James Buchanan as intellectual entrepreneur.

Author:Tabarrok, Alex
 
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  1. Introduction

    James Buchanan was a fountainhead of ideas, as his twenty-volume collected works demonstrate. But there is another side to Buchanan's contributions that is less apparent. Buchanan was more than a scholar, more than an idea man. He was also an intellectual entrepreneur who led a worldwide movement. We like to believe that good ideas defeat bad ideas, that the cream rises to the top, that truth wins out in the end, but as John Stuart Mill (1859) stated, "Men are not more zealous for truth than they often are for error." Indeed, error may attract more zealots, since error can bend itself to flatter, and the truth does not bend.

    Buchanan understood right from the beginning that for good ideas to win requires a movement, and a movement is not built on ideas alone, but also on students, on conferences, on outreach, on media, and on money. He was legendary in being willing to read and give detailed comments on papers. He worked with his students and for his students. He wrote letters on their behalf, he attended conferences, he networked, and he served on editorial boards. He raised money. Indeed, the last time I saw Jim was just a few weeks before he passed when he came to Fairfax, Virginia, at my request, to help raise money for the Center for Study of Public Choice. He also knew that a movement is never the work of one person alone. It also takes colleagues: like-minded scholars who encourage, challenge, and cooperate in building an edifice, a Weltanschauung, a worldview.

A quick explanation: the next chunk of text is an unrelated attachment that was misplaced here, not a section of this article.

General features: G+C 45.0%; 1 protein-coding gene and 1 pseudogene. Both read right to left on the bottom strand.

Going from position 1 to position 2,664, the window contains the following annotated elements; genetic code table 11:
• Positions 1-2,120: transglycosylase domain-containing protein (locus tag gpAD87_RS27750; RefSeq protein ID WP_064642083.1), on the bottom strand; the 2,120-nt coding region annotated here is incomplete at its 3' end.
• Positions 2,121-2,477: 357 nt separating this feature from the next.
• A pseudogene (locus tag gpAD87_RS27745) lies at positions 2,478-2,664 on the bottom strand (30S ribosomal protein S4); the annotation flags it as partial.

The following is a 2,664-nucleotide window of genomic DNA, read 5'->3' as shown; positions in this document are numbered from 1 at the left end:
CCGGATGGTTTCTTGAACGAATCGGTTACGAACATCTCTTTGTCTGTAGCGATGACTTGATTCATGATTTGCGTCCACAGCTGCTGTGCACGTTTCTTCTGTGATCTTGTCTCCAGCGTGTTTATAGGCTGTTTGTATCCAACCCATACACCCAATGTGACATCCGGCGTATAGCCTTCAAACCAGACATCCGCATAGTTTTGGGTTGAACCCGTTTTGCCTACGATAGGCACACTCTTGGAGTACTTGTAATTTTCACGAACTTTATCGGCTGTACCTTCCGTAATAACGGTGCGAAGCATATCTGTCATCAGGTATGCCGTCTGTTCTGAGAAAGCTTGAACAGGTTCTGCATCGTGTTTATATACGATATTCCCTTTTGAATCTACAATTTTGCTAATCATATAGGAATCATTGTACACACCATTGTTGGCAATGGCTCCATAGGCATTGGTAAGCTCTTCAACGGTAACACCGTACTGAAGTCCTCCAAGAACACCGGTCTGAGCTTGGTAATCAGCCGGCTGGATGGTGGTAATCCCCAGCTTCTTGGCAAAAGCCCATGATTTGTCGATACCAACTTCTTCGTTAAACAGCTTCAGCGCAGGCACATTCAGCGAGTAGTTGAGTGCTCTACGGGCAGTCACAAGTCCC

2. Giving Rebirth to Political Economy

    It was for this reason that Buchanan, joined with Warren Nutter, founded the Thomas Jefferson Center in 1957 (later to become in essentials the Center for Study of Public Choice). Looking back, it is amazing how ambitious his goal was. Buchanan (1958) explained,

    In the century from 1750 to 1850 political economists were among the intellectual leaders guiding those political changes that had the results of removing many artificial restraints upon individual choice and initiative. ... We live today in the Western World, on the heritage of this greatest of all revolutions in human history. ... But with the march of time come great social changes. As these changes have occurred over the last century, political economy and political economists seem to have been increasingly less influential. The increasing specialization of knowledge and scholarship has forced a separation between economics and ... political philosophy. Economics...

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